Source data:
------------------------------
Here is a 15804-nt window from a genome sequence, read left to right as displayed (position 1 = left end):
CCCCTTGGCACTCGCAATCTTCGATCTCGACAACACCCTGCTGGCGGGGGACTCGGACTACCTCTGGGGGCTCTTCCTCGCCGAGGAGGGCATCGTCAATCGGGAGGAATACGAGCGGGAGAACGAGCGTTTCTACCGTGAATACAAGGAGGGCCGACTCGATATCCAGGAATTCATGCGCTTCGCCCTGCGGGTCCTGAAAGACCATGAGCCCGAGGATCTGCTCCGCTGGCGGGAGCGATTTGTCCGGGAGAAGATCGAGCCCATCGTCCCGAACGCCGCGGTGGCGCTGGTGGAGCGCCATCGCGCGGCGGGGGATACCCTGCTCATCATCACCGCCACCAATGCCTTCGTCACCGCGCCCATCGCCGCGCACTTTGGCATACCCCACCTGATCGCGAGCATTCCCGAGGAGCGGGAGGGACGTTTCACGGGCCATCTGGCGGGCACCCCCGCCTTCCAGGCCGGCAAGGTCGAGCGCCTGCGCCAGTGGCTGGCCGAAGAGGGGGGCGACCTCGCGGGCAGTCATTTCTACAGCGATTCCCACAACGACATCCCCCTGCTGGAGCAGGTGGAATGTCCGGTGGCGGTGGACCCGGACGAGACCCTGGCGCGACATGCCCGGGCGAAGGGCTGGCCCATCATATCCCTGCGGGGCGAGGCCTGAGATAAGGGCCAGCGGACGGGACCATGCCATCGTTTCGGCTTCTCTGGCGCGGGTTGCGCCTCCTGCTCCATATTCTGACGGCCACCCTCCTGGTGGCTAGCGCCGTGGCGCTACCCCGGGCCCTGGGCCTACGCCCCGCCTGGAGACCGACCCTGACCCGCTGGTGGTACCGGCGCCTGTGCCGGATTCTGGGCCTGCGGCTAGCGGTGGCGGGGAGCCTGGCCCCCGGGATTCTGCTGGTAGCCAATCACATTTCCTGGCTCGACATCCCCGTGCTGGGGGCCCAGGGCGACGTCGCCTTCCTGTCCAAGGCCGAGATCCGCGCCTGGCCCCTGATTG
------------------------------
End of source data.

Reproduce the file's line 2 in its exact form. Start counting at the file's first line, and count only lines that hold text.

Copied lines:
CCCCTTGGCACTCGCAATCTTCGATCTCGACAACACCCTGCTGGCGGGGGACTCGGACTACCTCTGGGGGCTCTTCCTCGCCGAGGAGGGCATCGTCAATCGGGAGGAATACGAGCGGGAGAACGAGCGTTTCTACCGTGAATACAAGGAGGGCCGACTCGATATCCAGGAATTCATGCGCTTCGCCCTGCGGGTCCTGAAAGACCATGAGCCCGAGGATCTGCTCCGCTGGCGGGAGCGATTTGTCCGGGAGAAGATCGAGCCCATCGTCCCGAACGCCGCGGTGGCGCTGGTGGAGCGCCATCGCGCGGCGGGGGATACCCTGCTCATCATCACCGCCACCAATGCCTTCGTCACCGCGCCCATCGCCGCGCACTTTGGCATACCCCACCTGATCGCGAGCATTCCCGAGGAGCGGGAGGGACGTTTCACGGGCCATCTGGCGGGCACCCCCGCCTTCCAGGCCGGCAAGGTCGAGCGCCTGCGCCAGTGGCTGGCCGAAGAGGGGGGCGACCTCGCGGGCAGTCATTTCTACAGCGATTCCCACAACGACATCCCCCTGCTGGAGCAGGTGGAATGTCCGGTGGCGGTGGACCCGGACGAGACCCTGGCGCGACATGCCCGGGCGAAGGGCTGGCCCATCATATCCCTGCGGGGCGAGGCCTGAGATAAGGGCCAGCGGACGGGACCATGCCATCGTTTCGGCTTCTCTGGCGCGGGTTGCGCCTCCTGCTCCATATTCTGACGGCCACCCTCCTGGTGGCTAGCGCCGTGGCGCTACCCCGGGCCCTGGGCCTACGCCCCGCCTGGAGACCGACCCTGACCCGCTGGTGGTACCGGCGCCTGTGCCGGATTCTGGGCCTGCGGCTAGCGGTGGCGGGGAGCCTGGCCCCCGGGATTCTGCTGGTAGCCAATCACATTTCCTGGCTCGACATCCCCGTGCTGGGGGCCCAGGGCGACGTCGCCTTCCTGTCCAAGGCCGAGATCCGCGCCTGGCCCCTGATTG